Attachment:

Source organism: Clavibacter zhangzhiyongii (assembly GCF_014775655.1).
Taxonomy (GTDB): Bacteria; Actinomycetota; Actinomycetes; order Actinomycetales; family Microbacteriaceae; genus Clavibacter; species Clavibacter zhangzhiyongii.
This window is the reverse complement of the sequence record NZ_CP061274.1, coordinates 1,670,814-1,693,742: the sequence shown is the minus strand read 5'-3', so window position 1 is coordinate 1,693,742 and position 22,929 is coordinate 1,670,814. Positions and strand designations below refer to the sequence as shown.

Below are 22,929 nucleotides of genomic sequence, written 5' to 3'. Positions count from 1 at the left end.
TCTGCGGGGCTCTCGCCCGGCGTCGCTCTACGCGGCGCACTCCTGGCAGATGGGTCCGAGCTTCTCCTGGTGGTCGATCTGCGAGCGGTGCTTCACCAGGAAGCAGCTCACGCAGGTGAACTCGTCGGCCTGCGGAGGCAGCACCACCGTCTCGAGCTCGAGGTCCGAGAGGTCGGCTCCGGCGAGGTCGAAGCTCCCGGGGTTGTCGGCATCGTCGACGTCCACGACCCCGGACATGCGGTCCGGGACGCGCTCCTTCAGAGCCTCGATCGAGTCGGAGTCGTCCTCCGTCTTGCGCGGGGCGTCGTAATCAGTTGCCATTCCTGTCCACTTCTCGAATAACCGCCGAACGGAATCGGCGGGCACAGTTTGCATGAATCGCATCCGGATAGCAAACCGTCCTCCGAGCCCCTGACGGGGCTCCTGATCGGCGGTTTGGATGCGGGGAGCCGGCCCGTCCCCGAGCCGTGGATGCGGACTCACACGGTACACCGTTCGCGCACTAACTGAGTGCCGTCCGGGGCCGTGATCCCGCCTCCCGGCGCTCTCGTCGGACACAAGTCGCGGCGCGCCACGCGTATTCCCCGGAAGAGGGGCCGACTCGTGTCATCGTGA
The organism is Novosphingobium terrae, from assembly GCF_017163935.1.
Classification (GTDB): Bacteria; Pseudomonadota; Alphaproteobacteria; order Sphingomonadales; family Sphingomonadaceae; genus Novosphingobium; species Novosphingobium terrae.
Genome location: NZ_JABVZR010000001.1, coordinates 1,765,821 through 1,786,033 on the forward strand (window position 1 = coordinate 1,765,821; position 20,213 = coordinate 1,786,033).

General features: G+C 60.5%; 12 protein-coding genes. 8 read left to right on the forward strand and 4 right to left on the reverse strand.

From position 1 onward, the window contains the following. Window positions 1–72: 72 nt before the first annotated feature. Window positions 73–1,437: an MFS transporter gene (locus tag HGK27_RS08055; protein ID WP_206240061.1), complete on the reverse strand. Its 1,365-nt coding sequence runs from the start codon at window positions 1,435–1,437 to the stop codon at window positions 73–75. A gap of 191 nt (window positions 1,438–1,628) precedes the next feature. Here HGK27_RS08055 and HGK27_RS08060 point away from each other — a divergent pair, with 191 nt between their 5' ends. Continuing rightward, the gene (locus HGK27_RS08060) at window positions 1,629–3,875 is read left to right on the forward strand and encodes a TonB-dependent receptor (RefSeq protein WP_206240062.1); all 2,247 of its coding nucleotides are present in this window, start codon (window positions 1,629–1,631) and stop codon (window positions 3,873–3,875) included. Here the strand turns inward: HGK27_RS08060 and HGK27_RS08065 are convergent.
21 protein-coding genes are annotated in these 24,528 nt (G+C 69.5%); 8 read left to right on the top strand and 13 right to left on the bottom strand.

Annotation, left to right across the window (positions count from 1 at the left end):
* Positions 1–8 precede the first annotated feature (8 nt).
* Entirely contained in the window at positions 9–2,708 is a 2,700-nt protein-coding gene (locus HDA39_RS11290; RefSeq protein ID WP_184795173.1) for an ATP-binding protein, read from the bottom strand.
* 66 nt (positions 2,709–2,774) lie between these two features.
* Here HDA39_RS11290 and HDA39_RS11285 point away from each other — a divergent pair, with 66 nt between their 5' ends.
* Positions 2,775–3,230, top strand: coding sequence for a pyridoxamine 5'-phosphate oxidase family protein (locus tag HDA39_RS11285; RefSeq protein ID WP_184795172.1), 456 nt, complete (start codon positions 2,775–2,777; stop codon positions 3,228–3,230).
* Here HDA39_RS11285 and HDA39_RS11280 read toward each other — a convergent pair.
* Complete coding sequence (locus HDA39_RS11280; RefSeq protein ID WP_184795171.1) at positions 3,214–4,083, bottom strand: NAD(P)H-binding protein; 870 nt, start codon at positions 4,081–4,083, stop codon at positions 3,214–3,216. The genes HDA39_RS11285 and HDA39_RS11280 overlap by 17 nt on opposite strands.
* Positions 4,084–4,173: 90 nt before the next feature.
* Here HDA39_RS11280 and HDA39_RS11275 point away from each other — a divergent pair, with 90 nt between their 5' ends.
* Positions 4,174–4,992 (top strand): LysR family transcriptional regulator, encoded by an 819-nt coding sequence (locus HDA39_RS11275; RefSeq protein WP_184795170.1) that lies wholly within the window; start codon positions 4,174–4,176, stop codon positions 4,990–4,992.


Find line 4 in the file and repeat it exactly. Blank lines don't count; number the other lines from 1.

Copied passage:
Below are 22,929 nucleotides of genomic sequence, written 5' to 3'. Positions count from 1 at the left end.